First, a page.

Starting with 3M, the multinational conglomerate reported 3Q EPS $2.58, which while a 10.7% increase Y/Y, missed estimates of $2.70 on net sales $8.15 billion, also missing estimates of $8.40 billion.
3M reported operating cash flow of $2.1 billion, almost was almost entirely handed over to shareholders, with $794 million paid in cash dividends and $1.1 billion in stock repurchases. On a geographic basis, core results were ok with sales growing 1.6% in Asia Pacific and 1.3% in the U.S.; however, total sales declined 3.9% in EMEA (Europe, Middle East and Africa) and 5.5 percent in Latin America/Canada.
The top-line was ugly: industrial net sales were $3.02 billion, increasing 2.2% in local currency terms but down 2.1% after the foreign currency translation. Operating income was $667 million, a decrease of 0.7 percent year-on-year; operating margins were 22.1 percent.
The revenue pain continued:
Healthcare revenues of $1.45 billion were even worse, down 2.8% in U.S. dollars.
Electronics and energy sales were $1.4 billion, down 4.8% in U.S. dollars.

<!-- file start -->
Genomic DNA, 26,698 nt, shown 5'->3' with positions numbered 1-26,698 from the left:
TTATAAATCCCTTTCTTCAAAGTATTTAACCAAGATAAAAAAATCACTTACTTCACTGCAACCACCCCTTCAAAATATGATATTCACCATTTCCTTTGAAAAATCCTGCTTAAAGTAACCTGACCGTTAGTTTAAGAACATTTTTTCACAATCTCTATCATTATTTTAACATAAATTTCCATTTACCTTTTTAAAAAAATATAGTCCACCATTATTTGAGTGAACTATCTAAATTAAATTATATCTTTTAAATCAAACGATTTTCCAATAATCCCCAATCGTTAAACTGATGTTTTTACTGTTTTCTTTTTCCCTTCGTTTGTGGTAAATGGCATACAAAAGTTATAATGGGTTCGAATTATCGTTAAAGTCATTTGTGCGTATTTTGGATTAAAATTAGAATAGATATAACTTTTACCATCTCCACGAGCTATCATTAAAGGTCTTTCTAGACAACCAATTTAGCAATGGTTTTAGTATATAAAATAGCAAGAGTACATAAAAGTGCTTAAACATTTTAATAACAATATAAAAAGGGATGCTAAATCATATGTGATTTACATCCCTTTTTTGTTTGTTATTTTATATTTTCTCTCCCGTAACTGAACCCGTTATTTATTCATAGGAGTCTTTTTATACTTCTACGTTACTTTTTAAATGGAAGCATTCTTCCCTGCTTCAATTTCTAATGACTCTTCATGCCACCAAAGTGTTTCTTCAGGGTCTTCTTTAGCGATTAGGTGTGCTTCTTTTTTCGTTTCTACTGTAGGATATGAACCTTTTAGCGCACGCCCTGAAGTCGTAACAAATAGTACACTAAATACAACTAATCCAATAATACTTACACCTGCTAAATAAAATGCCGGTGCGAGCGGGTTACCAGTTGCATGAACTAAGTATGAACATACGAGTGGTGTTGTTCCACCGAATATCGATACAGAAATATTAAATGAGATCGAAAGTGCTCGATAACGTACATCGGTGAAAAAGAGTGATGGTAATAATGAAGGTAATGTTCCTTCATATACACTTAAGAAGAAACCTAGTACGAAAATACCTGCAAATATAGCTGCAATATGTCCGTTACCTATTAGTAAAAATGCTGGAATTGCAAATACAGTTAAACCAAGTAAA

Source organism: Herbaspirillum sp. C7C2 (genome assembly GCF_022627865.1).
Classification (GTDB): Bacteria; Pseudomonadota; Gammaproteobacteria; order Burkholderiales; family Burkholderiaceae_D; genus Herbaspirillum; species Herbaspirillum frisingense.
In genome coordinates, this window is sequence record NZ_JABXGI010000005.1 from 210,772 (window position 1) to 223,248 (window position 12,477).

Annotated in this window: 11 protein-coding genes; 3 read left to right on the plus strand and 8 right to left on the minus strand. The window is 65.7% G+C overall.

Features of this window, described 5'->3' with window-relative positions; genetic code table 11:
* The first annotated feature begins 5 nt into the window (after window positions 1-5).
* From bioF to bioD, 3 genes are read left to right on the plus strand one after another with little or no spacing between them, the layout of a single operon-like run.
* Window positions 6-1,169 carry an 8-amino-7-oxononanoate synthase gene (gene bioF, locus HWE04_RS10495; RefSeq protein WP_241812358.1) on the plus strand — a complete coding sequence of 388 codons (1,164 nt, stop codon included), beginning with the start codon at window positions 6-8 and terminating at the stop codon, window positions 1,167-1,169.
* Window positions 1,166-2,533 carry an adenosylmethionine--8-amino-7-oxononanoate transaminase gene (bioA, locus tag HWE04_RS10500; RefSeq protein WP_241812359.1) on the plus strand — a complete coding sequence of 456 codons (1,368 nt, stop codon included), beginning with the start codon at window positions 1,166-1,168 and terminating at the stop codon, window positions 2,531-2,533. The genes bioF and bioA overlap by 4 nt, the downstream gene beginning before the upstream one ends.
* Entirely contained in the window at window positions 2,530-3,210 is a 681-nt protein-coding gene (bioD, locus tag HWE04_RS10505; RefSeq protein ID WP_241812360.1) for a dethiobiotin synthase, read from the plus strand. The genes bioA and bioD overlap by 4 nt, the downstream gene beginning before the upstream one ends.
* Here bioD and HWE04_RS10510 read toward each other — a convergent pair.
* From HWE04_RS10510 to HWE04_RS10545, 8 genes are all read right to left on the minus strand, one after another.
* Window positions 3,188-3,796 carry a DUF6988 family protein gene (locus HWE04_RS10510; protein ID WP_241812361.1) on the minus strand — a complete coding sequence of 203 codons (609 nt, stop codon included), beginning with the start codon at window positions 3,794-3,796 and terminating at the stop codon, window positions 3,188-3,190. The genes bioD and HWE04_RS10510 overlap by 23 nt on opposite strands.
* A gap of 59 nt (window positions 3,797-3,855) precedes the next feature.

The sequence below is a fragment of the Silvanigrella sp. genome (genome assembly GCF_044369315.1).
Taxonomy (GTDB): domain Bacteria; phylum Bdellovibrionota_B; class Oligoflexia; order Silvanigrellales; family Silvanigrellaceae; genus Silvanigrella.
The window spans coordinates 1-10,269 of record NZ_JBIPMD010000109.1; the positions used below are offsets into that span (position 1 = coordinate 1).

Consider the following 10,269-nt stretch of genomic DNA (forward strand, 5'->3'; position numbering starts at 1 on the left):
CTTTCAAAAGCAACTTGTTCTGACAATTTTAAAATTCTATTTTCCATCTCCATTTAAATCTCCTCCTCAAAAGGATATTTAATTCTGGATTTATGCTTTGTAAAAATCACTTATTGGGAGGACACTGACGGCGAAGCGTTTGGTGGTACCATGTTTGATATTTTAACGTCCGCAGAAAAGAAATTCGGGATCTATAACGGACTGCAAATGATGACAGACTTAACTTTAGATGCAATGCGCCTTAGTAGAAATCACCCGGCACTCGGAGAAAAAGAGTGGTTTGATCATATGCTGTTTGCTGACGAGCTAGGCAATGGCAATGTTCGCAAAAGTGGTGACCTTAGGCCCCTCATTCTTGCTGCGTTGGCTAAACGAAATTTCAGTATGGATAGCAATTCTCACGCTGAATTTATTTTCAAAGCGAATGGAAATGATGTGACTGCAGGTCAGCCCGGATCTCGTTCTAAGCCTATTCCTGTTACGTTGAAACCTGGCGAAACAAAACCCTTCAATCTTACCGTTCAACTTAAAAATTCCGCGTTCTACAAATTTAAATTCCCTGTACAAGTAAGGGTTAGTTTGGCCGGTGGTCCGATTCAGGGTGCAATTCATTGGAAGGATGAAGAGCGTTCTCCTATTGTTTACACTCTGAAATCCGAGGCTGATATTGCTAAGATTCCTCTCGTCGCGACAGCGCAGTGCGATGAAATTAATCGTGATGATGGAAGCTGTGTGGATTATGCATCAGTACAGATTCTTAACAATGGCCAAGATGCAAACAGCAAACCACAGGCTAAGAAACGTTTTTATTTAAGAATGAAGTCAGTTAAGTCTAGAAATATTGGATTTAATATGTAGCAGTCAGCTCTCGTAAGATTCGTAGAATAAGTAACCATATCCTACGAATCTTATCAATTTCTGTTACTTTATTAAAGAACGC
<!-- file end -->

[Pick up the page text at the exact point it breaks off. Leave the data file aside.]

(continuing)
Consumer sales were $1.2 billion, down 3.4% in U.S. dollars.
But the biggest disappointment was the company's guidance, which now sees full year adjusted EPS of $9.90 to $10.00, below the consensus est. $10.28, and down versus the prior expectation of $10.20 to $10.45. The cut reflects an estimated full-year earnings headwind of $0.05 per share from foreign currency versus a prior expectation of a benefit of $0.10 per share.
Separately, Caterpillar reported Q3 results which beat on adj EPS $2.86, vs the estimate $2.85 and revenue $13.5 billion, also above the estimate $13.31 billion.
But while earnings were strong, what traders were worried about was the company's warnings that "manufacturing costs were higher due to increased material and freight costs," adding that "Material costs were higher primarily due to increases in steel prices and tariffs."
Specifically, CAT said that the impact of recently-imposed tariffs was about $40 million in third quarter, and the company sees full-year impact of the tariffs at the low-end of $100 million to $200 million range. The company warned that its manufacturing costs were higher due to increased material and freight costs, primarily due to increases in steel prices and tariffs.
CAT also cautioned that the ramp in demand, with sales and revenues for the first nine months of 2018 up 24 percent, has led to supply chain "challenges" across the industry.